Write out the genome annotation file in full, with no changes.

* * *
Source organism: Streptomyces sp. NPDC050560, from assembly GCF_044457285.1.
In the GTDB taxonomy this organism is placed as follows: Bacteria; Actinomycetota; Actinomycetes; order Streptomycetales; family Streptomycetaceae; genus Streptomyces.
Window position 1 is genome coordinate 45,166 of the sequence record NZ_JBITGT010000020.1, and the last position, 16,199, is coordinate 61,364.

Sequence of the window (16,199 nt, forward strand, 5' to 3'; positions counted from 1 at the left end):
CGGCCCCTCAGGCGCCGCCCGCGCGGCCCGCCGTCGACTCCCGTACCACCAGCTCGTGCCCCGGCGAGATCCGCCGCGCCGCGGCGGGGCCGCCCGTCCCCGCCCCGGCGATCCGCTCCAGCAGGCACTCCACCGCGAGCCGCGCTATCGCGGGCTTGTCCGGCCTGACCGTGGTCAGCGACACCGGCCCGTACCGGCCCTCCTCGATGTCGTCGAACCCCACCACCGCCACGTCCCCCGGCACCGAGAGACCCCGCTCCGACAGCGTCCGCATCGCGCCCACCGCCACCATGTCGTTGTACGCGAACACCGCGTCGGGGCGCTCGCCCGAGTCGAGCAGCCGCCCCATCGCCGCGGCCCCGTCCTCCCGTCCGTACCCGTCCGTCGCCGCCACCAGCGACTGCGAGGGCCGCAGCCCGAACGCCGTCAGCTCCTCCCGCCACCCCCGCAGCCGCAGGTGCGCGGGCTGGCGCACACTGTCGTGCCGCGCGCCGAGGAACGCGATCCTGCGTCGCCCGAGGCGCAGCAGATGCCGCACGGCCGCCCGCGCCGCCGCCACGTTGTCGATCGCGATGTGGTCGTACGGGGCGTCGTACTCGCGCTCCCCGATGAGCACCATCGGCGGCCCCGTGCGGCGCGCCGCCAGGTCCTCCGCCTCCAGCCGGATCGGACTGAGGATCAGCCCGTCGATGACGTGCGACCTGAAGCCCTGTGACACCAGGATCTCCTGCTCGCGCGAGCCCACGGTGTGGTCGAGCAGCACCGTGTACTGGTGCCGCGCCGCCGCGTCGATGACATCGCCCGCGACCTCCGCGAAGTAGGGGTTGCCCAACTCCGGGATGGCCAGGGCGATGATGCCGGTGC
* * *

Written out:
Source organism: Streptomyces sp. NPDC050560, from assembly GCF_044457285.1.
In the GTDB taxonomy this organism is placed as follows: Bacteria; Actinomycetota; Actinomycetes; order Streptomycetales; family Streptomycetaceae; genus Streptomyces.
Window position 1 is genome coordinate 45,166 of the sequence record NZ_JBITGT010000020.1, and the last position, 16,199, is coordinate 61,364.

Sequence of the window (16,199 nt, forward strand, 5' to 3'; positions counted from 1 at the left end):
CGGCCCCTCAGGCGCCGCCCGCGCGGCCCGCCGTCGACTCCCGTACCACCAGCTCGTGCCCCGGCGAGATCCGCCGCGCCGCGGCGGGGCCGCCCGTCCCCGCCCCGGCGATCCGCTCCAGCAGGCACTCCACCGCGAGCCGCGCTATCGCGGGCTTGTCCGGCCTGACCGTGGTCAGCGACACCGGCCCGTACCGGCCCTCCTCGATGTCGTCGAACCCCACCACCGCCACGTCCCCCGGCACCGAGAGACCCCGCTCCGACAGCGTCCGCATCGCGCCCACCGCCACCATGTCGTTGTACGCGAACACCGCGTCGGGGCGCTCGCCCGAGTCGAGCAGCCGCCCCATCGCCGCGGCCCCGTCCTCCCGTCCGTACCCGTCCGTCGCCGCCACCAGCGACTGCGAGGGCCGCAGCCCGAACGCCGTCAGCTCCTCCCGCCACCCCCGCAGCCGCAGGTGCGCGGGCTGGCGCACACTGTCGTGCCGCGCGCCGAGGAACGCGATCCTGCGTCGCCCGAGGCGCAGCAGATGCCGCACGGCCGCCCGCGCCGCCGCCACGTTGTCGATCGCGATGTGGTCGTACGGGGCGTCGTACTCGCGCTCCCCGATGAGCACCATCGGCGGCCCCGTGCGGCGCGCCGCCAGGTCCTCCGCCTCCAGCCGGATCGGACTGAGGATCAGCCCGTCGATGACGTGCGACCTGAAGCCCTGTGACACCAGGATCTCCTGCTCGCGCGAGCCCACGGTGTGGTCGAGCAGCACCGTGTACTGGTGCCGCGCCGCCGCGTCGATGACATCGCCCGCGACCTCCGCGAAGTAGGGGTTGCCCAACTCCGGGATGGCCAGGGCGATGATGCCGGTGC